Ever notice the few folks sitting out all the dances and just watching along? Well if they are not gorging themselves with excessive amounts of food, they are probably germies. Closet germies, but nevertheless they have no excuse other then their feet hurt and their back hurts, because there is nothing worse for a germy, save for eating cholent at Kiddush, then having to dance at a wedding or bar mitzvah. Think about it, you have all these drunk sweaty men, who probably did not wash their hands once the whole night, and they are rubbing up against you and touching you, transferring sweaty throw up infested bacteria onto you and eventually destroying your immune system. So these germies tend to get up for the frummy electric slide when everyone does the touch-less carpet slide on the dance floor, which never lasts more then a few minutes anyway.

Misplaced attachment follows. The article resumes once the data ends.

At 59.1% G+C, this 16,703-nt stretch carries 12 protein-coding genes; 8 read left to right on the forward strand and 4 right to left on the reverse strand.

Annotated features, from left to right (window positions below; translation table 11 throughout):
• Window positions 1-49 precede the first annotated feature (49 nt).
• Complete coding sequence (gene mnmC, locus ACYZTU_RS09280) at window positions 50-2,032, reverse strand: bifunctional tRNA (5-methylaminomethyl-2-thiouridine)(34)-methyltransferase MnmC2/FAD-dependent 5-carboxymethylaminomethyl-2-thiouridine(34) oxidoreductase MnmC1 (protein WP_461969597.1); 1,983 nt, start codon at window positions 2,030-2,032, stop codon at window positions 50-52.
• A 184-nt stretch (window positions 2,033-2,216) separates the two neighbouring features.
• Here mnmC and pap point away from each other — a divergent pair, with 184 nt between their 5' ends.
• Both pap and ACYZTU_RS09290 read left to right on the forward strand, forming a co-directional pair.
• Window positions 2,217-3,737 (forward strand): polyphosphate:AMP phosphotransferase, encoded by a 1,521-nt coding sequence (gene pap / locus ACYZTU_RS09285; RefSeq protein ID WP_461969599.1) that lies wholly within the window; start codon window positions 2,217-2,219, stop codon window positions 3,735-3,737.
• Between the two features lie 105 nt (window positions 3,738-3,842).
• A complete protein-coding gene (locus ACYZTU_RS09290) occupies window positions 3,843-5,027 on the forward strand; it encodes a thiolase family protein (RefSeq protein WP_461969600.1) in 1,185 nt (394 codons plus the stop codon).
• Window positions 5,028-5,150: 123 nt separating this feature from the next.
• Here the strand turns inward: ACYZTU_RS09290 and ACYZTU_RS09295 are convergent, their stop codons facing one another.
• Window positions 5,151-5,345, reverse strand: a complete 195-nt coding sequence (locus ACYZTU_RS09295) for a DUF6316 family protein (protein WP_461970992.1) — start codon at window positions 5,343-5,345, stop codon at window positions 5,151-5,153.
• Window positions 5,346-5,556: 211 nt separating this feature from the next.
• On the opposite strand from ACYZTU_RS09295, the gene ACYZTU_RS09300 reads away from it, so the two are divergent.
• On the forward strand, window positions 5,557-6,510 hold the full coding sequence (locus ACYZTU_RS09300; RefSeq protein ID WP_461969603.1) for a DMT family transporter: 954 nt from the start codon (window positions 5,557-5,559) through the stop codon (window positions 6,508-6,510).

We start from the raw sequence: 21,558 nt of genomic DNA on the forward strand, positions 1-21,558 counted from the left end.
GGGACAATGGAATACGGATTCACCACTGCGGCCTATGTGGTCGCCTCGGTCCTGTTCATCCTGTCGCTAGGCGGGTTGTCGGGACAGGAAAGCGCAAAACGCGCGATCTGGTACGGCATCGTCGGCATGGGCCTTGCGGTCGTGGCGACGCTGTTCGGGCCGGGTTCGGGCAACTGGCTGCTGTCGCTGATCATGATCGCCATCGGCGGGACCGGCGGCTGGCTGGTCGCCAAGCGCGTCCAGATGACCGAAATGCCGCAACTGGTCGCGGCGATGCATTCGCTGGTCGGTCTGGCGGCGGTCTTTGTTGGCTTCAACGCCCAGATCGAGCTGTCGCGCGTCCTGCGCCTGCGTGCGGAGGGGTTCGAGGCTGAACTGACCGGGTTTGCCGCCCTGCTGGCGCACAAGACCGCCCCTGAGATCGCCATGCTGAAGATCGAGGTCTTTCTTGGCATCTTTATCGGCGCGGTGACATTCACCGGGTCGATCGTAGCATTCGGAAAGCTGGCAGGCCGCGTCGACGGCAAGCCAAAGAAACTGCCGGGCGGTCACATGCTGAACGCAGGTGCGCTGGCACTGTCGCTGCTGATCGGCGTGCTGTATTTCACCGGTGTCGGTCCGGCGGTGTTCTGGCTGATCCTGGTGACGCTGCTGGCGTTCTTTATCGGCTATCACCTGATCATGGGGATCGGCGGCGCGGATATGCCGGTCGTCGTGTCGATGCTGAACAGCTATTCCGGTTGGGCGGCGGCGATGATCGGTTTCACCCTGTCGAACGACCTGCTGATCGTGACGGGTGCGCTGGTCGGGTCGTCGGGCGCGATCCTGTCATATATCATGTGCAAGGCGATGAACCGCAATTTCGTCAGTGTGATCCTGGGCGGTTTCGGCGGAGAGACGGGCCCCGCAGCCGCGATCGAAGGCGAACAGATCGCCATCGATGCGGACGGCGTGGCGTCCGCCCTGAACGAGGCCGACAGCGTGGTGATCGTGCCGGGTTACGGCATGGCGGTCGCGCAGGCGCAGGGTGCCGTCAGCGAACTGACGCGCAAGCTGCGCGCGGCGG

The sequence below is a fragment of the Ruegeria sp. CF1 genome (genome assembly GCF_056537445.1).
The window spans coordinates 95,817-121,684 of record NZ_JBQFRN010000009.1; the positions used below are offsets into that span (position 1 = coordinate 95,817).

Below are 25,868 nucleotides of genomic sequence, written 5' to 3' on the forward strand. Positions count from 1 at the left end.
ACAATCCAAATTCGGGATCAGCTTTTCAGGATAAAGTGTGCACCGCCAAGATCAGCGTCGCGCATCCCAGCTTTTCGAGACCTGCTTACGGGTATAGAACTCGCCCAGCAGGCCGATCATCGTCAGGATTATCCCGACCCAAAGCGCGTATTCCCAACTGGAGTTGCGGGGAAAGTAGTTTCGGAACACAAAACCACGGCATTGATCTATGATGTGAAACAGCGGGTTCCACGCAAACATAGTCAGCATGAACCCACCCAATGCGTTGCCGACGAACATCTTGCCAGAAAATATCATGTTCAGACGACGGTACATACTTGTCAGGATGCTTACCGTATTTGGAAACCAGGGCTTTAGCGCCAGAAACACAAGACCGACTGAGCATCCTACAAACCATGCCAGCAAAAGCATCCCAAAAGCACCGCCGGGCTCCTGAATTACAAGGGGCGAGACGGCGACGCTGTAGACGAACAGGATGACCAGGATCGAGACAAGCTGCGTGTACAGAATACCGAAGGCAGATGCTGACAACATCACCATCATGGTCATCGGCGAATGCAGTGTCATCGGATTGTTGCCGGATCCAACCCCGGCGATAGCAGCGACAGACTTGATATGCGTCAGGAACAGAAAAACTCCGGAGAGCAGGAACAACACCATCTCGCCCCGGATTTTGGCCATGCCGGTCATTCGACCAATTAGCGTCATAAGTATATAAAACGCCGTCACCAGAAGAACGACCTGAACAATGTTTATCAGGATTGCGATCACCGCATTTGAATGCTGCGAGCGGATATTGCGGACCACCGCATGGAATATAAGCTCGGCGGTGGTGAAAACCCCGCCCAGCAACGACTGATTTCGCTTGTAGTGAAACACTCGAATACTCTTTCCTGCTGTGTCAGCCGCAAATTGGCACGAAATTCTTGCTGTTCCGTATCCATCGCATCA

Just like shull the same problem of unwanted hand shaking arises at simchas, but unlike shabbos there is one way to avoid this, in fact it was originally invented by frummies who were also germies. Instead of the traditional hand shake, people at simchas generally say Mazel Tov, and either continues talking or walk away. I have noticed many a time that Mazel Tov could be used as a way to stop a conversation and prevent unwanted hand shaking.

Buses and Sharoot’s:

Mechitza buses only make it worse for the germy. Men by nature are less cleanly then women and in this case it s a horrendous crime to force the causal Monsey Trails traveler to sit next to his own kind. Maybe there are some empty seats on the women’s side, but regardless he must deal with Yoilies noxious fumes and half eaten shawarma sticking out of his bag dripping its contents awfully close to your own lunch, that was neatly wrapped in many pieces of saran wrap.